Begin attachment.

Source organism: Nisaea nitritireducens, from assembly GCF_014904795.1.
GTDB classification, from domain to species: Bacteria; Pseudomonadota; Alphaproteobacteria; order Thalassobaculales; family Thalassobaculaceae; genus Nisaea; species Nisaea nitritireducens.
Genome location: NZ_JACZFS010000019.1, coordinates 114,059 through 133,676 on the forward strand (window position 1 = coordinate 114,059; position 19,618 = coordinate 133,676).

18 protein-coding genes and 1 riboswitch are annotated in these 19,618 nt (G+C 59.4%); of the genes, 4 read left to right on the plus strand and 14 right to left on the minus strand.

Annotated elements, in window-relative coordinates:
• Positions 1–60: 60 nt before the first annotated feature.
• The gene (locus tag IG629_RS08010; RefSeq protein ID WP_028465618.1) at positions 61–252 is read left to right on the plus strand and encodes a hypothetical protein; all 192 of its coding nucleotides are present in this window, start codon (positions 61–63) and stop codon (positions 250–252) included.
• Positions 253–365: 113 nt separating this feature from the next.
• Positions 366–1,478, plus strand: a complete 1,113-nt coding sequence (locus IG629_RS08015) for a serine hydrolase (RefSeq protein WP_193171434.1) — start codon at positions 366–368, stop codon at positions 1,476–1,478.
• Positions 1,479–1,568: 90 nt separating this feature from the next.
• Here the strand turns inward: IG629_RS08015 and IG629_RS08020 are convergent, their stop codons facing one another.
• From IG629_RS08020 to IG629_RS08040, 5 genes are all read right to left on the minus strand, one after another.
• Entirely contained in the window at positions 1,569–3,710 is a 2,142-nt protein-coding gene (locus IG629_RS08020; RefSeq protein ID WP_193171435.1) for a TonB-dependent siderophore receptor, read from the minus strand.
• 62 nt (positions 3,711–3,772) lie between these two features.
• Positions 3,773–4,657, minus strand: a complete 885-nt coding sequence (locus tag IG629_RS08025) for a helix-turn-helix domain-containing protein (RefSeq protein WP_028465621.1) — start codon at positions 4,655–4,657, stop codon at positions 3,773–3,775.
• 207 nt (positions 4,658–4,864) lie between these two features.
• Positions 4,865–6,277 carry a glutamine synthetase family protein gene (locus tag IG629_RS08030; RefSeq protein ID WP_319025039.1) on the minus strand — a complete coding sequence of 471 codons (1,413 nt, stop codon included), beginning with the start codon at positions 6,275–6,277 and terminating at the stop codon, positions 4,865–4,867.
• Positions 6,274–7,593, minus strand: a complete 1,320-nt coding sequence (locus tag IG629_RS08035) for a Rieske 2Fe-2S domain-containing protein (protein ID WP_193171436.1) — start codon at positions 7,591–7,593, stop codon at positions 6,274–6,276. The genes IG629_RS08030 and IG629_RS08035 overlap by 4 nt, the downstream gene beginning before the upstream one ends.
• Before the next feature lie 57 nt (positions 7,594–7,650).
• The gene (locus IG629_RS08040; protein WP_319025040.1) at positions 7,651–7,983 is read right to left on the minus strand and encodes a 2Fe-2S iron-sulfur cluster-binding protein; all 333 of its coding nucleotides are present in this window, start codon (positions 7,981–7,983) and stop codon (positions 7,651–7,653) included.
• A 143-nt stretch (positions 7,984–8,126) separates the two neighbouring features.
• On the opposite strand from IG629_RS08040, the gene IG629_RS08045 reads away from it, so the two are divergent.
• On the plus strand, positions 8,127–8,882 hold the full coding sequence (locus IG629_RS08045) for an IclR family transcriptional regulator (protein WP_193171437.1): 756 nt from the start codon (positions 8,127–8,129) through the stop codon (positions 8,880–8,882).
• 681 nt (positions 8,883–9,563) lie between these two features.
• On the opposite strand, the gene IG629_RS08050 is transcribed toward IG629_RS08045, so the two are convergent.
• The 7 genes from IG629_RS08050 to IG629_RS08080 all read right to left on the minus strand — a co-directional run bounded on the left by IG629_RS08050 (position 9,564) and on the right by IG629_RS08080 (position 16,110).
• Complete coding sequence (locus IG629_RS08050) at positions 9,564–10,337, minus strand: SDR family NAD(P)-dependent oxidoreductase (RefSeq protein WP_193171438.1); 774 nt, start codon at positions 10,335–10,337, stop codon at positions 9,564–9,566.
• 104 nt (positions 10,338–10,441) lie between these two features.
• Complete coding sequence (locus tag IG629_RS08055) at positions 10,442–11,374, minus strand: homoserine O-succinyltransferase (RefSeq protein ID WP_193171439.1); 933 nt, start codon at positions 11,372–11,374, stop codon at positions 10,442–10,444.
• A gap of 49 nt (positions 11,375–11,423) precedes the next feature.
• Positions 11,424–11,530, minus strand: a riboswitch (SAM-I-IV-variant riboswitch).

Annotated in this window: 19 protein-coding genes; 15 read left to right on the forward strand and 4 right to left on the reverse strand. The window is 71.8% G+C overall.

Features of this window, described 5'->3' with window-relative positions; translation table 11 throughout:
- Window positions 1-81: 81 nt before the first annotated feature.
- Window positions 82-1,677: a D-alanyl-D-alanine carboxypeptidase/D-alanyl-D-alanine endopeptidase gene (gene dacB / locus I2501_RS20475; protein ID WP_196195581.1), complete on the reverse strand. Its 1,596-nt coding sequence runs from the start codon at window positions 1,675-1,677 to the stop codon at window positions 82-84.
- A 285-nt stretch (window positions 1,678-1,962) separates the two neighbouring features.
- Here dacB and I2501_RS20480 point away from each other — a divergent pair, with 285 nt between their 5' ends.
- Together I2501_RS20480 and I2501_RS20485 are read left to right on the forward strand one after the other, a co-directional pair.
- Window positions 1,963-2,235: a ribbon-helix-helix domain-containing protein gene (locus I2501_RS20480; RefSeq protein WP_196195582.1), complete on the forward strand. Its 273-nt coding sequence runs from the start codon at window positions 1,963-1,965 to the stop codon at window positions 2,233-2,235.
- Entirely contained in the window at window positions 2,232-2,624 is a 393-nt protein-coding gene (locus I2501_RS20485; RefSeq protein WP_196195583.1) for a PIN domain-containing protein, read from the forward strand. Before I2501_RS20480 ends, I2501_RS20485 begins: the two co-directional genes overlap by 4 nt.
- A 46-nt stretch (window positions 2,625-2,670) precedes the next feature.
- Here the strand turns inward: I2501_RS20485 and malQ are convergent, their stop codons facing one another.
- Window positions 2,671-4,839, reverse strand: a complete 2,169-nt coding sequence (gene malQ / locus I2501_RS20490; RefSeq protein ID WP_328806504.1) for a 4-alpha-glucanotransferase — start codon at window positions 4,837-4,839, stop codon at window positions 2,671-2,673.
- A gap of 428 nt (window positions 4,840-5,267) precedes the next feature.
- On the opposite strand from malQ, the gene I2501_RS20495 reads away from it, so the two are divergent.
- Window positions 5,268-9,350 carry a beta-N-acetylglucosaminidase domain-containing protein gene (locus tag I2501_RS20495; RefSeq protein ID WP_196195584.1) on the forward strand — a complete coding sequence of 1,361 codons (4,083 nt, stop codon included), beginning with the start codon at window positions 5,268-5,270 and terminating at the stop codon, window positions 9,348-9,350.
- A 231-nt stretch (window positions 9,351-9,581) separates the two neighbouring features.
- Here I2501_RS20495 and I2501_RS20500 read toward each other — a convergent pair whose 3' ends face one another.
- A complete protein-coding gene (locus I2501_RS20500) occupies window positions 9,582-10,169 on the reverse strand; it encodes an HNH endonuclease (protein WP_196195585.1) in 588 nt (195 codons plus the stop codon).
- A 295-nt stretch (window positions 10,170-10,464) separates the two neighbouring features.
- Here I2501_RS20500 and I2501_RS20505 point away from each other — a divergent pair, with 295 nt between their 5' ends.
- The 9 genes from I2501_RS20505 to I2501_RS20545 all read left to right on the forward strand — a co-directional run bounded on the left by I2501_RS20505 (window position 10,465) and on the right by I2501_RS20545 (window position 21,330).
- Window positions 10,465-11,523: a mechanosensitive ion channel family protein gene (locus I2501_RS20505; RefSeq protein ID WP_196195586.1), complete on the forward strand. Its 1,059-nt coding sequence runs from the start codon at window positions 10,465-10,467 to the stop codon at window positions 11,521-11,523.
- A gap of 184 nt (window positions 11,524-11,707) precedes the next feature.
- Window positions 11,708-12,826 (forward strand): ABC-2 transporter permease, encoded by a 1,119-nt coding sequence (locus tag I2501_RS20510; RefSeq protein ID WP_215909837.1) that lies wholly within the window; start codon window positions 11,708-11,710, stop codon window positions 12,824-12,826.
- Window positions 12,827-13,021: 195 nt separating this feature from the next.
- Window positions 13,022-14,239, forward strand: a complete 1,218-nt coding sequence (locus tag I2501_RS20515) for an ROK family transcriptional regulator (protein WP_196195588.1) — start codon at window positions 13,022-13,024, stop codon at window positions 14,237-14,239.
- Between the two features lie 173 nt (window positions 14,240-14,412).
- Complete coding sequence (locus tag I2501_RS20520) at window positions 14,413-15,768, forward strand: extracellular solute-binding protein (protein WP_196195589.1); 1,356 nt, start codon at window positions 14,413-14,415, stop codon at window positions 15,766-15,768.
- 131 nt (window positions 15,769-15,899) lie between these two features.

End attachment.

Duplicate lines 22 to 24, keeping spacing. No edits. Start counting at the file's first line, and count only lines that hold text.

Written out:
• On the opposite strand from IG629_RS08040, the gene IG629_RS08045 reads away from it, so the two are divergent.
• On the plus strand, positions 8,127–8,882 hold the full coding sequence (locus IG629_RS08045) for an IclR family transcriptional regulator (protein WP_193171437.1): 756 nt from the start codon (positions 8,127–8,129) through the stop codon (positions 8,880–8,882).
• 681 nt (positions 8,883–9,563) lie between these two features.